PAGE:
$ md build && cd build
$ cmake -G "Visual Studio 14 Win64" -DUSE_CUDA=OFF -DUSE_PYTHON=OFF ..

If you get error outputs like “Could NOT find xxxxx” indicating a dependent library missing, configure your library file and include path for cmake or the system. For example, you get an error “Could NOT find CBLAS” and suppose you installed openblas header files at “d:\include” and openblas library at “d:\lib”. You should run the following command to specify your cblas parameters in cmake:

$ cmake -G "Visual Studio 14" -DUSE_CUDA=OFF -DUSE_PYTHON=OFF -DCBLAS_INCLUDE_DIR="d:\include" -DCBLAS_LIBRARIES="d:\lib\libopenblas.lib" -DProtobuf_INCLUDE_DIR=<include dir of protobuf> -DProtobuf_LIBRARIES=<path to libprotobuf.lib> -DProtobuf_PROTOC_EXECUTABLE=<path to protoc.exe> -DGLOG_INCLUDE_DIR=<include dir of glog> -DGLOG_LIBRARIES=<path to libglog.lib> ..

To find out the parameters you need to specify for some special libraries, you can run the following command:

$ cmake -LAH

If you use cmake GUI tool in windows, make sure you configure the right parameters for the singa solution by select “Advanced” box. After generating the VS project, open the “singa.sln” project file under the “build” folder and compile it as a normal VS solution. You will find the unit tests file named “test_singa” in the project binary folder. If you get errors when running test_singa.exe due to libglog.dll/libopenblas.dll missing, just copy the dll files into the same folder as test_singa.exe

FAQ

  • Q: Error from ‘import singa’ using PySINGA installed from wheel.

    A: Please check the detailed error from python -c "from singa import _singa_wrap". Sometimes it is caused by the dependent libraries, e.g. there are multiple versions of protobuf, missing of cudnn, numpy version mismatch. Following steps show the solutions for different cases

    1. Check the cudnn and cuda and gcc versions, cudnn5 and cuda7.5 and gcc4.8/4.9 are preferred. if gcc is 5.0, then downgrade it. If cudnn is missing or not match with the wheel version, you can download the correct version of cudnn into ~/local/cudnn/ and

       $ echo "export LD_LIBRARY_PATH=/home/<yourname>/local/cudnn/lib64:$LD_LIBRARY_PATH" >> ~/.bashrc
      
    2. If it is the problem related to protobuf, then download the newest whl files which have compiled protobuf and openblas into the whl file of PySINGA. Or you can install protobuf from source into a local folder, say ~/local/; Decompress the tar file, and then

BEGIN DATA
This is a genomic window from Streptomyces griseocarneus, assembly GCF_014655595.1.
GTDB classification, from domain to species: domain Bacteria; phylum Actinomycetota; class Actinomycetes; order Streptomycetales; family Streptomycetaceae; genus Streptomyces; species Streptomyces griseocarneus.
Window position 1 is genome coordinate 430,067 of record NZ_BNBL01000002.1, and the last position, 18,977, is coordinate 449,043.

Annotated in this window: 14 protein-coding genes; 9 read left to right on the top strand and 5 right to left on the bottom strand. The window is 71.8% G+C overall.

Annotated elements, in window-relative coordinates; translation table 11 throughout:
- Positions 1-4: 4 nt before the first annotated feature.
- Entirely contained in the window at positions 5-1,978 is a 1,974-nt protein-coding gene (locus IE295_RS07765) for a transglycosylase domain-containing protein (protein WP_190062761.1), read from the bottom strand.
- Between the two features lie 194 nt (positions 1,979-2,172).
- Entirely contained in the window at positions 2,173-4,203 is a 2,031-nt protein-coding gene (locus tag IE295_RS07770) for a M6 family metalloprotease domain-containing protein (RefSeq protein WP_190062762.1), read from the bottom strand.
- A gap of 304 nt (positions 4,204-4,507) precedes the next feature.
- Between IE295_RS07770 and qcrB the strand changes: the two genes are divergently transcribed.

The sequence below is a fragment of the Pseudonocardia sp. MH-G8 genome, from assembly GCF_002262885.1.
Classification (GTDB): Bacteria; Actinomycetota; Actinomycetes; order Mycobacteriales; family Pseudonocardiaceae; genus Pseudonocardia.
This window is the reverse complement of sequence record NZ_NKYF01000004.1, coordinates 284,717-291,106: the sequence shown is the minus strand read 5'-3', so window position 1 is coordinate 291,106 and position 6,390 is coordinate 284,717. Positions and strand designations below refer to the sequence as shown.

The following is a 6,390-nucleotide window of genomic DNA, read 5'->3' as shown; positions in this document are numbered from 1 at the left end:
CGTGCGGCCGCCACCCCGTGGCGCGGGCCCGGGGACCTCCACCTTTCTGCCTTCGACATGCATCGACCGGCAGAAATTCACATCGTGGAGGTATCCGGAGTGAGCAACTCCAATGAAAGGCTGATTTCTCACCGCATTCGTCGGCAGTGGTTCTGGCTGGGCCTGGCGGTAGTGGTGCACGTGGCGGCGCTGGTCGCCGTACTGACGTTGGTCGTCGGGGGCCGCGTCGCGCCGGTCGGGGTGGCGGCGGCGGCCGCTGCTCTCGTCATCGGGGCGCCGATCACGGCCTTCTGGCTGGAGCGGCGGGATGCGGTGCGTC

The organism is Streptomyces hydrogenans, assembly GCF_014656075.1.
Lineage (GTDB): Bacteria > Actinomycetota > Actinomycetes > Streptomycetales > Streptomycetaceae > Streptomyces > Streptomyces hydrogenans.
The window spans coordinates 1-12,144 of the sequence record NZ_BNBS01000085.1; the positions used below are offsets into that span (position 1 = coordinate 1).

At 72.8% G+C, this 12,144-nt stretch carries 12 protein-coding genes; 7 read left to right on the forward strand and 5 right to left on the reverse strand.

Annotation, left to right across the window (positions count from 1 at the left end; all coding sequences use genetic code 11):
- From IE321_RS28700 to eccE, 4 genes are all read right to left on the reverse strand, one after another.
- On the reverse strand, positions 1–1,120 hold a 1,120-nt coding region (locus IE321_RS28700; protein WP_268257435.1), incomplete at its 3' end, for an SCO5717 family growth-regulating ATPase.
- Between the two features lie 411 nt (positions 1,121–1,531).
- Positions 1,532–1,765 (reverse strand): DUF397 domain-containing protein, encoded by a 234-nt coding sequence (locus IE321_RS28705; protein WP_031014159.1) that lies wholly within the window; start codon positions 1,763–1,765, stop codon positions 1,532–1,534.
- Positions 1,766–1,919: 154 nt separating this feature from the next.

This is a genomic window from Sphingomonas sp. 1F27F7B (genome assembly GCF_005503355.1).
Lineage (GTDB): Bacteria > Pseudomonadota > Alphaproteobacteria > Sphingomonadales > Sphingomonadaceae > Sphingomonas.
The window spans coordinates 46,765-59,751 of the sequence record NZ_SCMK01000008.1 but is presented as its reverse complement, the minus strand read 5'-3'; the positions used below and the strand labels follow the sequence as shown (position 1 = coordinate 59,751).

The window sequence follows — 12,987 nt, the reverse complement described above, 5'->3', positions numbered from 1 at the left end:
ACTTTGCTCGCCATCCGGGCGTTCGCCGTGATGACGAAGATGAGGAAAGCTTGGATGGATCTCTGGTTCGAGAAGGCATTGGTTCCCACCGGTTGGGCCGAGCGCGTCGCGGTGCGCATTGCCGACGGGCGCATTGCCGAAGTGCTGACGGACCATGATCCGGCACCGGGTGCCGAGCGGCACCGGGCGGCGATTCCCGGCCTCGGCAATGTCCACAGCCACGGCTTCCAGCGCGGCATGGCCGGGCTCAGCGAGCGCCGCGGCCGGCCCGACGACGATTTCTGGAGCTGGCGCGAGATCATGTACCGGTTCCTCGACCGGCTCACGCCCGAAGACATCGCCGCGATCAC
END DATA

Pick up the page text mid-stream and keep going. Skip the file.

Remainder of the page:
$ ./configure --prefix=/home/<yourname>local
       $ make && make install
       $ echo "export LD_LIBRARY_PATH=/home/<yourname>/local/lib:$LD_LIBRARY_PATH" >> ~/.bashrc
       $ source ~/.bashrc
      
    3. If it cannot find other libs including python, then create virtual env using pip or conda;

    4. If it is not caused by the above reasons, go to the folder of _singa_wrap.so,

       $ python
       >> import importlib
       >> importlib.import_module('_singa_wrap')
      
    Check the error message. For example, if the numpy version mismatches, the error message would be,
    
          RuntimeError: module compiled against API version 0xb but this version of numpy is 0xa
    
    Then you need to upgrade the numpy.
    
  • Q: Error from running cmake .., which cannot find the dependent libraries.

    A: If you haven’t installed the libraries, install them. If you installed the libraries in a folder that is outside of the system folder, e.g. /usr/local, you need to export the following variables

      $ export CMAKE_INCLUDE_PATH=<path to your header file folder>
      $ export CMAKE_LIBRARY_PATH=<path to your lib file folder>
    
  • Q: Error from make, e.g. the linking phase

    A: If your libraries are in other folders than system default paths, you need to export the following varaibles

      $ export LIBRARY_PATH=<path to your lib file folder>
      $ export LD_LIBRARY_PATH=<path to your lib file folder>
    
  • Q: Error from header files, e.g. ‘cblas.h no such file or directory exists’

    A: You need to include the folder of the cblas.h into CPLUS_INCLUDE_PATH, e.g.,